Heretofore, many problems have been experienced with the mass production of access floor panels which include a metal pan filled with a cement or concrete mixture. Prior production methods have been labor intensive. In one approach, the metal pan is disposed in an overfill mold. The concrete mixture is distributed within the mold and hand troweled. After the core cures, the panel must be ground to a smooth, level surface. Difficulties are encountered with achieving relatively high production rates and obtaining the necessary quality.
In accordance with the present invention, the aforementioned problems are substantially eliminated. Essentially, the present invention includes an apparatus and method for the mass production of composite access floor panels of the type including a metal pan and concrete core. The apparatus includes a turntable supporting a mold and means for spinning the turntable about a vertical axis with the mold in a generally horizontal plane. A concrete mixture is poured into the mold and, where advisable, fills a metal pan or other reinforcing member positioned within the mold. The concrete mixture is rotationally cast. Provision is made for vibrating the mold during the casting operation. The rotation of the mold centrifugally casts the panel, resulting in a uniform distribution of the concrete mixture. Secondary manufacturing steps, such as grinding operations, are eliminated.
The method of manufacturing the access floor panels includes the steps of providing a metal pan or reinforcing member, placing the pan within a mold, filling the mold with a concrete mixture while rotating the mold. In addition, corner pads or core pieces may be inserted within the mold along with spacer buttons. The corner pads are configured to provide pedestal pads plus eliminate the need for stringers or the like to achieve lateral stability.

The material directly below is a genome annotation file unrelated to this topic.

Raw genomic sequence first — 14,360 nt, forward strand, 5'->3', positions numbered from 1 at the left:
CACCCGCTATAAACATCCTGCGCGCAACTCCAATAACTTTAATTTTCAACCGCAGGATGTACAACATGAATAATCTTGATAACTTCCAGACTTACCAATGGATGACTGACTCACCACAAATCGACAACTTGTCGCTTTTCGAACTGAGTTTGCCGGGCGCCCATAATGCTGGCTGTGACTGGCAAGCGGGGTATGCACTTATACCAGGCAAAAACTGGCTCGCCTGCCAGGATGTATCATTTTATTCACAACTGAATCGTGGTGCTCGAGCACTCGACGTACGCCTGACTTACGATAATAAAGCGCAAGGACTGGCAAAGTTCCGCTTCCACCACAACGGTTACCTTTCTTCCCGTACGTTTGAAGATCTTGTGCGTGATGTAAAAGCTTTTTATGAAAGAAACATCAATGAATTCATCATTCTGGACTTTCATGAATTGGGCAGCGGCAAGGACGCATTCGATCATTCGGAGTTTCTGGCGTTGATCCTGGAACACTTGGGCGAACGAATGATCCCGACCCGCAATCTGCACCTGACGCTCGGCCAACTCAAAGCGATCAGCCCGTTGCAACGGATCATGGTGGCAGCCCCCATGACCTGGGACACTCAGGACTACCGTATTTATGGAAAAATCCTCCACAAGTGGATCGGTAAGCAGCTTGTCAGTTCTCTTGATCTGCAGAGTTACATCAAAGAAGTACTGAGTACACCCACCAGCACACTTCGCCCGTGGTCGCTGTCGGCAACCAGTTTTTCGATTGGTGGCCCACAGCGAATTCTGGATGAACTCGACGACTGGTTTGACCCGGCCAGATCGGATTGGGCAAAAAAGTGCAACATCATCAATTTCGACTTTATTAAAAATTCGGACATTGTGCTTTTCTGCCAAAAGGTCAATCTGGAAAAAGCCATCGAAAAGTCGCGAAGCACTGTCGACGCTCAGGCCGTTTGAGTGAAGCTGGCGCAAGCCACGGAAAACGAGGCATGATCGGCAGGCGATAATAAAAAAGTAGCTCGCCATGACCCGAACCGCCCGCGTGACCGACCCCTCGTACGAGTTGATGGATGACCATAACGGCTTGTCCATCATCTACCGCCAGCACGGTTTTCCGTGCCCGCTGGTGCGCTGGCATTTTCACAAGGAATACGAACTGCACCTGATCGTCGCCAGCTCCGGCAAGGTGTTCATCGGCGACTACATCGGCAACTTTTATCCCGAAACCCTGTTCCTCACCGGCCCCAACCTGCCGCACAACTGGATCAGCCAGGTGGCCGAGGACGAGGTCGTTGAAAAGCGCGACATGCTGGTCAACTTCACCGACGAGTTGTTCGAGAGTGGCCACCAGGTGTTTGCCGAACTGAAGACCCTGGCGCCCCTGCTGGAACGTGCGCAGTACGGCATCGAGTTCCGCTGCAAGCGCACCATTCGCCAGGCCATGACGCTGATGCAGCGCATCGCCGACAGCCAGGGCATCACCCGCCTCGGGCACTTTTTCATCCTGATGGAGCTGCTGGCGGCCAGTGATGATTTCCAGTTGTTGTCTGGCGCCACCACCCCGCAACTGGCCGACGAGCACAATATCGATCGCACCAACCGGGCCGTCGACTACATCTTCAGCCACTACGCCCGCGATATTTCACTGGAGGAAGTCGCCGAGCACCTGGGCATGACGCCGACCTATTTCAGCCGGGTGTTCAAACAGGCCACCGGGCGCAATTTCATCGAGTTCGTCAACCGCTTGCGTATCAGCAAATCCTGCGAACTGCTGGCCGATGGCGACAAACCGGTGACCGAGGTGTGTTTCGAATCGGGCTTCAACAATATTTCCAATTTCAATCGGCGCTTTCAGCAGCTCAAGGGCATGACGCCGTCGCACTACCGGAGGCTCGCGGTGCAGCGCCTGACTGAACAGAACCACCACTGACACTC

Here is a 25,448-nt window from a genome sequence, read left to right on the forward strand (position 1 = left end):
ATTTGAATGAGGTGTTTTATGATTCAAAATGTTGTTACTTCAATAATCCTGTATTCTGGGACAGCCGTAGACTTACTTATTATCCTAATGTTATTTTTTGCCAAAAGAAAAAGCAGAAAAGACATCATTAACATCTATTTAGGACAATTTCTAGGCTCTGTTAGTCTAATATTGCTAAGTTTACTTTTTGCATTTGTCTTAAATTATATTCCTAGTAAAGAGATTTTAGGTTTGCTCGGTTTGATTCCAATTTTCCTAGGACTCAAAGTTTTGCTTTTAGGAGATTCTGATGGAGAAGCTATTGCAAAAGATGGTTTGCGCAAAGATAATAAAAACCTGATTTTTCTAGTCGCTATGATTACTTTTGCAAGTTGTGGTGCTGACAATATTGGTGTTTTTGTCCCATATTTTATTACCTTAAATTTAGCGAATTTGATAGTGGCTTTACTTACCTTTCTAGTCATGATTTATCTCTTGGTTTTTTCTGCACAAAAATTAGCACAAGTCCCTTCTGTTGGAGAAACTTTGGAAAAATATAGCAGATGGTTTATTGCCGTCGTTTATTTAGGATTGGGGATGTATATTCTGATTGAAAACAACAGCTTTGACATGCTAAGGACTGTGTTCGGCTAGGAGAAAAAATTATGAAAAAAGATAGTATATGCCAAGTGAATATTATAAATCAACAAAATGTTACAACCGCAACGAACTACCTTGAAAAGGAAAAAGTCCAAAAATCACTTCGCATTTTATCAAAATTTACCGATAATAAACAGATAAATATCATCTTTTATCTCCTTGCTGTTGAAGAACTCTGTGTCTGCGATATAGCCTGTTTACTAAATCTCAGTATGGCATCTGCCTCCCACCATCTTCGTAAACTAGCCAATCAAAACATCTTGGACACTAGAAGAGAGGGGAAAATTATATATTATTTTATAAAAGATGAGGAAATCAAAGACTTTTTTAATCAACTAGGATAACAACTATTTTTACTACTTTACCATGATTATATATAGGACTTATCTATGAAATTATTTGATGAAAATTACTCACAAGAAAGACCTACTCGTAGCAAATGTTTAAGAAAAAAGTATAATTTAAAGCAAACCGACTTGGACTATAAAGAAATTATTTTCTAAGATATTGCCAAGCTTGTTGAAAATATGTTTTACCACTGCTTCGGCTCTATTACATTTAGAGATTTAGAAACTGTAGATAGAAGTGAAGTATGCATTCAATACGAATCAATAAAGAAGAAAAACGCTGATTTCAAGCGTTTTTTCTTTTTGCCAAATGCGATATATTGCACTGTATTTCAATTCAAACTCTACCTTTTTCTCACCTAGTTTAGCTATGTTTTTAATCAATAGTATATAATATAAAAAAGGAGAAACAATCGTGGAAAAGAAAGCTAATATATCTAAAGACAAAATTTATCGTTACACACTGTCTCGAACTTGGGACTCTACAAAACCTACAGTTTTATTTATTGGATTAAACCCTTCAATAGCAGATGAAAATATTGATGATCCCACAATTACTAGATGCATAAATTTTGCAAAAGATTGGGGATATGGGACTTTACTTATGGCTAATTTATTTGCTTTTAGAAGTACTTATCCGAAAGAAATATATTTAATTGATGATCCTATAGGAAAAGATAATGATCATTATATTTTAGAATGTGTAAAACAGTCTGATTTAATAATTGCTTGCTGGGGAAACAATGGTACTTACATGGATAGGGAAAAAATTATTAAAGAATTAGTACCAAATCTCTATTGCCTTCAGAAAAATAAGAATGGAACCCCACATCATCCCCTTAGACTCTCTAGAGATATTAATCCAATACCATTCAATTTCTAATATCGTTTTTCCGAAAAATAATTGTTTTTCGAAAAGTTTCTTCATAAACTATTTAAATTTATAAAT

The method and apparatus in accordance with the present invention results in substantial increases in production rates, a significant reduction in manpower or labor requirements and an improvement in the overall quality of the resulting panel. Reduced costs, increased quality and increased ease of installation are achieved.
FIG. 1 is a schematic, side elevational view of an apparatus for manufacturing access floor panels in accordance with the present invention;
FIG. 2 is a right, end elevational view of a portion of the apparatus of FIG. 1;
FIG. 3 is an enlarged, front end, perspective view of the centrifugal casting subassembly included in the apparatus of FIG. 1;
FIG. 4 is a rear, elevational view of the apparatus of FIG. 3;
FIG. 5 is an enlarged, fragmentary, perspective view showing a portion of the apparatus of FIG. 3;
FIG. 6 is an enlarged, fragmentary, perspective view showing the mold clamp subassembly;
FIG. 7 is an enlarged, fragmentary, perspective view showing a portion of the turntable of the subassembly of FIG. 3;
FIG. 8 is an exploded, perspective view showing a form of mold in accordance with the present invention;